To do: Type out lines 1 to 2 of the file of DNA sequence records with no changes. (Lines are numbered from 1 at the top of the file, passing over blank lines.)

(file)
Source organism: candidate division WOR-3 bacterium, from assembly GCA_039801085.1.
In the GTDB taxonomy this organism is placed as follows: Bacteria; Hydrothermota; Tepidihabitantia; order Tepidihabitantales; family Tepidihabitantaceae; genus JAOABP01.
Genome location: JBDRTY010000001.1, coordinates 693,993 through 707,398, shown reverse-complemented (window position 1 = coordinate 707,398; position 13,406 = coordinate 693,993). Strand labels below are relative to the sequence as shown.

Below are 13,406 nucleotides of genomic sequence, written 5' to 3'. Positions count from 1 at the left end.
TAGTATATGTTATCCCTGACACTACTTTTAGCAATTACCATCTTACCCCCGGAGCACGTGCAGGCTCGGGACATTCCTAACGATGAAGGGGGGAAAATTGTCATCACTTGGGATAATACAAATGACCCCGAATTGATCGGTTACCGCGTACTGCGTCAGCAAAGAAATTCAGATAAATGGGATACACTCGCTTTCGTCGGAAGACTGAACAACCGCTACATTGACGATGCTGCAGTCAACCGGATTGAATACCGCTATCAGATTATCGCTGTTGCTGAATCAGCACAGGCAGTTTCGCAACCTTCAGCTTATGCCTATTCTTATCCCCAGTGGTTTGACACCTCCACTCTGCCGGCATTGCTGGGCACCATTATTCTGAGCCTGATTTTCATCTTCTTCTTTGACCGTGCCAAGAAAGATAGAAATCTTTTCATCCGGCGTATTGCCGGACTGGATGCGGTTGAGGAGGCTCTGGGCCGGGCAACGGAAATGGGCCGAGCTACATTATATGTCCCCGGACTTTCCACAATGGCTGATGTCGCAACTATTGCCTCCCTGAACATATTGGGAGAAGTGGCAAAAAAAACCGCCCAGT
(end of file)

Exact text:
Source organism: candidate division WOR-3 bacterium, from assembly GCA_039801085.1.
In the GTDB taxonomy this organism is placed as follows: Bacteria; Hydrothermota; Tepidihabitantia; order Tepidihabitantales; family Tepidihabitantaceae; genus JAOABP01.